Canine Fear of Men


Fear of Men



At A Rescue Home

Fear of Thunder & Lightning




Herman is a rescue greyhound from Illinois, born on 29th August 2005. He raced nine times between June 2007 and January 2008, and was placed first, second and third many times. He had severe PTSD when we first brought him home. Turning pages of a newspaper or raising your hand to cover a cough would get him running to the basement to hide. His only other problem that we are aware of has been his kidneys for which he is taking a Chinese herb called “Rehmannia Eight Comb.” Like most greyhounds he has teeth that have to be cleaned almost every six months and brushed constantly. He is very shy until he gets to know you, but even then may walk away from you. Herman loves to be petted and massaged and we regularly give him Rescue Remedy and CBD treats or oil. Sometimes he will want to turn back for home when we are out on a walk.

On the morning of the canine workshop in Sedona, Herman’s pet-parent wrote to me saying that she may have to cancel him attending the class, as if it thunders there would be no way that she would be able to get him out of the house, and thunder was scheduled for that afternoon. Even though it hadn’t begun when Herman walked into the classroom with his pet-parent, he stood shaking. After an hour I managed to gain some information on which plant extracts he needed. I offered Herman oils to support his physical body first. His main interest was in St John’s wort CO2, yarrow, garlic, clove, wild carrot seed and violet leaf. There was comparatively little interest in calming oils such as valerian or rose. Even after Herman had selected his remedies he remained standing and continued to shake; the storm was approaching. I tried to think of where to go next - Standing back for a few minutes and watching him I decided to work with rose water, so I sprayed some onto his pet-parent’s hand and asked her to offer it to Herman’s chest. He put his head down. Did he want it on his head or jaw? It was his jaw; his eyes softened to her touch and for the first time he stopped shaking and lay down. It’s well known that greyhounds often suffer from dental and gum problems.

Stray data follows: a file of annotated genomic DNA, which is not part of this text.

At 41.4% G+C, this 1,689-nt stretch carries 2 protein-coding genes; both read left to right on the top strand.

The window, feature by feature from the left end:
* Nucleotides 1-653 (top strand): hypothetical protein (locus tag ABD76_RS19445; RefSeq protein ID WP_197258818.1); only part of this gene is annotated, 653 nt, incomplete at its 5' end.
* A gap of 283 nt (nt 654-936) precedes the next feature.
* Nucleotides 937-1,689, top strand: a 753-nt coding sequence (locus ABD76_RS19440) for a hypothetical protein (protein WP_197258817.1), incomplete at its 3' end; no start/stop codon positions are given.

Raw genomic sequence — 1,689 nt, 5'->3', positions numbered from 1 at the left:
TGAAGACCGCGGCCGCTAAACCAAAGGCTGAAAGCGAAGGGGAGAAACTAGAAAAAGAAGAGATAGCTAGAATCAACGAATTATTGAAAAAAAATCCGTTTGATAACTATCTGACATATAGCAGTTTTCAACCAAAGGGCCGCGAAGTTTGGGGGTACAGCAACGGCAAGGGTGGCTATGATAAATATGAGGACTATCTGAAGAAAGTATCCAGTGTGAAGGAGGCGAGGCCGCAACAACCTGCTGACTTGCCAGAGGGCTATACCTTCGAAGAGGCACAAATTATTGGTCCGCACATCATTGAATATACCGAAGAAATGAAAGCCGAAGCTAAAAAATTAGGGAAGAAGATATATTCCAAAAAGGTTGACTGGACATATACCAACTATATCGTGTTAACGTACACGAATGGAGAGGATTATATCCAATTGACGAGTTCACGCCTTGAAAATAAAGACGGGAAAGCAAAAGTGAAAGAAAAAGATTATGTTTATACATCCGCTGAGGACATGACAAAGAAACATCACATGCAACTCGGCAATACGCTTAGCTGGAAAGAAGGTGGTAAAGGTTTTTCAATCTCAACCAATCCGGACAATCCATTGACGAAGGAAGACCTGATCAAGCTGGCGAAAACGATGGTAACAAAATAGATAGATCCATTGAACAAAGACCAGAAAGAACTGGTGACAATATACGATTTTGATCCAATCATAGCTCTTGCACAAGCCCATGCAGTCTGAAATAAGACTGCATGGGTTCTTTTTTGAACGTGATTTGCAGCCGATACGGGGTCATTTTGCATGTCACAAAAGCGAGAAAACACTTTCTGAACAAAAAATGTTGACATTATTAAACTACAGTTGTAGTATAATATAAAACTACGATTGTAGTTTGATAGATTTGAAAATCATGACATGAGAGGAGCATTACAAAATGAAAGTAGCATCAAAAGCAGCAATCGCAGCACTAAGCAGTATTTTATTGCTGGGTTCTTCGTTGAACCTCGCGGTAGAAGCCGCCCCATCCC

Herman The Greyhound Sniffing Essential Oils

Next, I chose appropriate oils from Herman’s favourites. I offered yarrow, known for its anti-inflammatory properties, and yes! Herman wanted it applied topically. As he was so sensitive to the aromas, I advised his pet-parent to lessen the concentration by rubbing the yarrow into her hands and then offering it around his jaw. Herman went into such a relaxed state that he didn’t even care that the thunder was now rolling and crashing overhead; the storms in Sedona can be intense. Next he wanted St John’s wort (chronic pain) applied in the same way. Herman had never before laid down and relaxed in the middle of a thunder storm. After about ten minutes Herman lifted his head and looked at his pet-parent. At this point I put the oils that had provided the most interest at the beginning of the session into individual inhalers. They were colour coded; garlic and clove – red, wild carrot seed – green, yarrow – blue, and violet leaf purple. Herman spent the remainder of the session placing his nose in front of the different inhalers working with the various vapourised molecules, spending most of his time with wild carrot seed and garlic essential oils. The session resulted in one very happy, relaxed boy! The aim was to find out if there were any hidden problems exacerbating his fear, which there were, as he only stopped shaking and lay down after his jaw had been treated with anti-inflammatory and pain relieving plant extracts. I could have persevered and tirelessly offered calming oils such as valerian, hops and hemp, knowing that eventually they would stand a good chance of stimulating enough GABA to reduce anxiety and act as a sedative. However, I have found working that way is usually only a temporary fix, like using a band aid. I would be no wiser as to why Herman was so terrified of a natural phenomenon.

A little fear is healthy but excessive fear usually means an underlying problem. Animals can become more terrified when they feel vulnerable and insecure, which is usually when they don’t feel strong, giving rise to all sorts of problems such as separation anxiety, fearfulness and irritability. Judging by Herman’s responses he may have been in pain.

Extract from Animal Self-Medication: 2019

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